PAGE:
These researchers looked at people who missed two or more endocrinology appointments, have experienced diabetes-related complications in the past year and receive primary care at a federally qualified health center.
The study found when people from minority or low-income groups report negative and belittling interactions with their endocrinologist, they stop going to appointments. These researchers say they want to look at implicit bias in care and do something about it.
Telemedicine – no surprise – skyrocketed for people with type 1. From less than 1% before the COVID-19 pandemic to about 95% in April 2020, according to study data.
In March 2020, clinics in the T1D Exchange Quality Improvement Collaborative began attending virtual meetings to share progress and best practices with the shift to telemedicine. Researchers collected the monthly number of type 1 diabetes visits and HbA1c values collected from a subset of 11 pediatric clinics and two adult clinics from December 2019 to August 2020.
The researchers noted the proportion of telemedicine visits varied widely at each clinic.
About 62% of clinics performed both video and phone visits. Zoom was the most popular platform, used by 62% of centers. More than 95% of clinics also used CareLink, t:connect, Clarity or Glooko to view diabetes data remotely.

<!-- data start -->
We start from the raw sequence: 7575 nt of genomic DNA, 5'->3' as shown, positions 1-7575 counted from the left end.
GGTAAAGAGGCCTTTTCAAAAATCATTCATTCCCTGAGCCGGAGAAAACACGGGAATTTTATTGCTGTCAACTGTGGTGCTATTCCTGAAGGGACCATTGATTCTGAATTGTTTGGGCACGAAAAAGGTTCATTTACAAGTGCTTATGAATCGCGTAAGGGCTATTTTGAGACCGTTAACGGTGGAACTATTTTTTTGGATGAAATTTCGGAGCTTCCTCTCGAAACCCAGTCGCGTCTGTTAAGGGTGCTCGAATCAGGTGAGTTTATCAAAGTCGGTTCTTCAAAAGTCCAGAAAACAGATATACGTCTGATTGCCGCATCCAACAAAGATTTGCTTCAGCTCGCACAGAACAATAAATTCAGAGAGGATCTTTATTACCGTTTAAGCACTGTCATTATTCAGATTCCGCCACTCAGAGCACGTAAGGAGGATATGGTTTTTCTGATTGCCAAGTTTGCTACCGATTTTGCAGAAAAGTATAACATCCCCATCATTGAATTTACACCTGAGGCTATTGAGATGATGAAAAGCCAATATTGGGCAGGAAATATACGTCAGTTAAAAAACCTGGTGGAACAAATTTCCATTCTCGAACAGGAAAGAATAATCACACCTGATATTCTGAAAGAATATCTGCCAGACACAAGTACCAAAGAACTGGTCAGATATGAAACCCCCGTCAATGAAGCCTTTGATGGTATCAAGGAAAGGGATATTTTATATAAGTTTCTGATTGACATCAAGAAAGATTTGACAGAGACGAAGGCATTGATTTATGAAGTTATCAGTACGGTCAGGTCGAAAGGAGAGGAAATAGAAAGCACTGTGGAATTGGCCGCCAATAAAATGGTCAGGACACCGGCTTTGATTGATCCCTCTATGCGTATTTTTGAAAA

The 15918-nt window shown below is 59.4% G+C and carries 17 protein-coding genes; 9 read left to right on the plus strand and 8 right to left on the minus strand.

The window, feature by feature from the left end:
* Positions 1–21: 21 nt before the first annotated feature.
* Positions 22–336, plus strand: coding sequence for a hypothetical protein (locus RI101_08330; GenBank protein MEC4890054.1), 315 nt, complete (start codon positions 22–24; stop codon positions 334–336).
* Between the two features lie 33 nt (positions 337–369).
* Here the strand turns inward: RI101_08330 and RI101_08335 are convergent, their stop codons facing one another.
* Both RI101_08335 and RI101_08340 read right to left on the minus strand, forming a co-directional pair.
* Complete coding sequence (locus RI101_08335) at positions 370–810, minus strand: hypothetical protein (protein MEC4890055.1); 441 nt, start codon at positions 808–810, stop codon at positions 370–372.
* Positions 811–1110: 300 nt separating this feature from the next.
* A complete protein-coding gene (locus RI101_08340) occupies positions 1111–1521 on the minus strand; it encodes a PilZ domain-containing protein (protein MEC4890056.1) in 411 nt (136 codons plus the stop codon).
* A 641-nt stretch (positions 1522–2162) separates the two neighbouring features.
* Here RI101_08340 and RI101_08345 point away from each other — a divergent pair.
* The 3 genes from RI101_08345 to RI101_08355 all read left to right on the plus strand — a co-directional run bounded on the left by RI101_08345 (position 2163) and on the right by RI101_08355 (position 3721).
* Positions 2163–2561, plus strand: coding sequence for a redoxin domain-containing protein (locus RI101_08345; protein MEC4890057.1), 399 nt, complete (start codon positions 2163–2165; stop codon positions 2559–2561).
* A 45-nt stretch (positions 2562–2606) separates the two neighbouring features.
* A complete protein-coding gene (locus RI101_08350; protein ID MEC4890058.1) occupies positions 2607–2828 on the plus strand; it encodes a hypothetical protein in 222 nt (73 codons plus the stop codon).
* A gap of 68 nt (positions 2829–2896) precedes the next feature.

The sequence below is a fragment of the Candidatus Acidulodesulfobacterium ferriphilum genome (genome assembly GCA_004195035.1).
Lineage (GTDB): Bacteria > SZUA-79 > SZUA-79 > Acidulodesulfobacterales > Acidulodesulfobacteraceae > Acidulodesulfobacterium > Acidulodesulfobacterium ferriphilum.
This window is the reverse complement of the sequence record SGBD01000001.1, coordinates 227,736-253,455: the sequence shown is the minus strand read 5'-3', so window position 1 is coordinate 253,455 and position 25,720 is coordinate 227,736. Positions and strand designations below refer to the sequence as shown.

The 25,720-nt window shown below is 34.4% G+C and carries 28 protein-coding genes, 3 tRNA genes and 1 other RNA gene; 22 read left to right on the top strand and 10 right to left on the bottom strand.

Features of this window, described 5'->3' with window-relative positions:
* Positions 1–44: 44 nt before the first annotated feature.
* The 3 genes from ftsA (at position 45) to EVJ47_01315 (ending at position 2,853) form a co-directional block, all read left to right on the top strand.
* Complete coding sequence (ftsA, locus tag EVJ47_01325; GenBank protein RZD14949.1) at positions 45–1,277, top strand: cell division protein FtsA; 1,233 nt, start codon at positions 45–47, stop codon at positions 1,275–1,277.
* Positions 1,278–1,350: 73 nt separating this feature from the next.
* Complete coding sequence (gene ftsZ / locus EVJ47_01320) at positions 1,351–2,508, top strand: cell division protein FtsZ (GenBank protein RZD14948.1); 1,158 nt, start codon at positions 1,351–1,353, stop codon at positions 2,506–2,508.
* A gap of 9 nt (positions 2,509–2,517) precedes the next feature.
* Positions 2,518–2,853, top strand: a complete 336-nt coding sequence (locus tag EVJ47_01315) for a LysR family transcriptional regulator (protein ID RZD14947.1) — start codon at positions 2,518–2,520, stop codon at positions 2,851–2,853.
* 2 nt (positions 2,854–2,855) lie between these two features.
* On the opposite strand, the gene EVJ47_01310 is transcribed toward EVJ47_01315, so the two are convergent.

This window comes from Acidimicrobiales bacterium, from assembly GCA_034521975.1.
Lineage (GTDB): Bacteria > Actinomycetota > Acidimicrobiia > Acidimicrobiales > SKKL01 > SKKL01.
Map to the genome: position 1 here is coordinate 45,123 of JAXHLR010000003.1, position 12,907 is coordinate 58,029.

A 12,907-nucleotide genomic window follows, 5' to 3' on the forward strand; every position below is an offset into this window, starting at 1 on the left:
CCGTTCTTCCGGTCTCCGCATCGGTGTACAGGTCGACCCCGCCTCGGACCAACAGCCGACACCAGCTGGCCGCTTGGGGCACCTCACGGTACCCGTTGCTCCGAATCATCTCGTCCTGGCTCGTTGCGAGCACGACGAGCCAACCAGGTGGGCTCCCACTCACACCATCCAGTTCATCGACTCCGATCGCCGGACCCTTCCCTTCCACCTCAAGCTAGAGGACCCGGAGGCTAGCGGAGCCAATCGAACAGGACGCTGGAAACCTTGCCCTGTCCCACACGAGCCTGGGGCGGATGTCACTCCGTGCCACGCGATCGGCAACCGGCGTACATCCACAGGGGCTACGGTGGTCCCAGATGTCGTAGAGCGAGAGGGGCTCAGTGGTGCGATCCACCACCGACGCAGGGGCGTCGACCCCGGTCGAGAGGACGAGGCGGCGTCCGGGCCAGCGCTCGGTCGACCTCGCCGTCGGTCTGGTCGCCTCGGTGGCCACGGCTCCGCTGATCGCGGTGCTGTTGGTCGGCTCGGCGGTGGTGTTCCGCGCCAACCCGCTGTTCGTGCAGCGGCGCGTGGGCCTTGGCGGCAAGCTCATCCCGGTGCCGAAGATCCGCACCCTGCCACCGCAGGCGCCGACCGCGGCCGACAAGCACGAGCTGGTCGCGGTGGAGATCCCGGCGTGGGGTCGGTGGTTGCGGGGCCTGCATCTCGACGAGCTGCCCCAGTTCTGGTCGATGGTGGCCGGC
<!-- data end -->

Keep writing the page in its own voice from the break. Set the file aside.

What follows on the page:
Most centers had diabetes educators, registered dietitians and social workers participating in telemedicine. However, only 15% of clinics said a psychologist participated in telemedicine. All clinics provided continuous glucose monitor training through telemedicine and 70% provided insulin pump training.
but first.. quick break – want to tell you about one of our great sponsors who helps make Diabetes Connections possible.
- Inside the Breakthrough is a podcast that mixes historical wisdom with modern insight – it’s a science show that’s also entertaining. I love it. The latest episode talks about when a belief thought to be settled science turns out to be wrong. And to illustrate that point they talk about the horse poop crisis of New York City. It was real and it resolved in a way no one expected. Listen to Inside the Breakthrough wherever you listen to podcasts..
Can a game – with competition – really help people live a more healthy lifestyle? A one year trial with people with type 2 diabetes tracks steps and game elements such as points and levels. Some also received social support from a family member or friend. A third group just got the tracking device.
Everyone in the study lost weight and lowered their A1Cs but those who didn’t play the game took fewer steps and tracked less activity overall.
A lot of gamified apps have come and gone in the diabetes space.. these researchers say the competitive aspect may be the key.
Game study for T2 https://www.mobihealthnews.com/news/gamification-step-count-leads-more-activity-diabetes-focused-study
That’s Diabetes Connections – In the News. If you like it, share it. And feel free to send me your news tips. Stacey @ diabetes dash connections dot com.
Please join me wherever you get podcasts for our next episode -Tuesday – we’re talking to the folks from Banting House, the birthplace of insulin.
Thanks and I’ll see you then!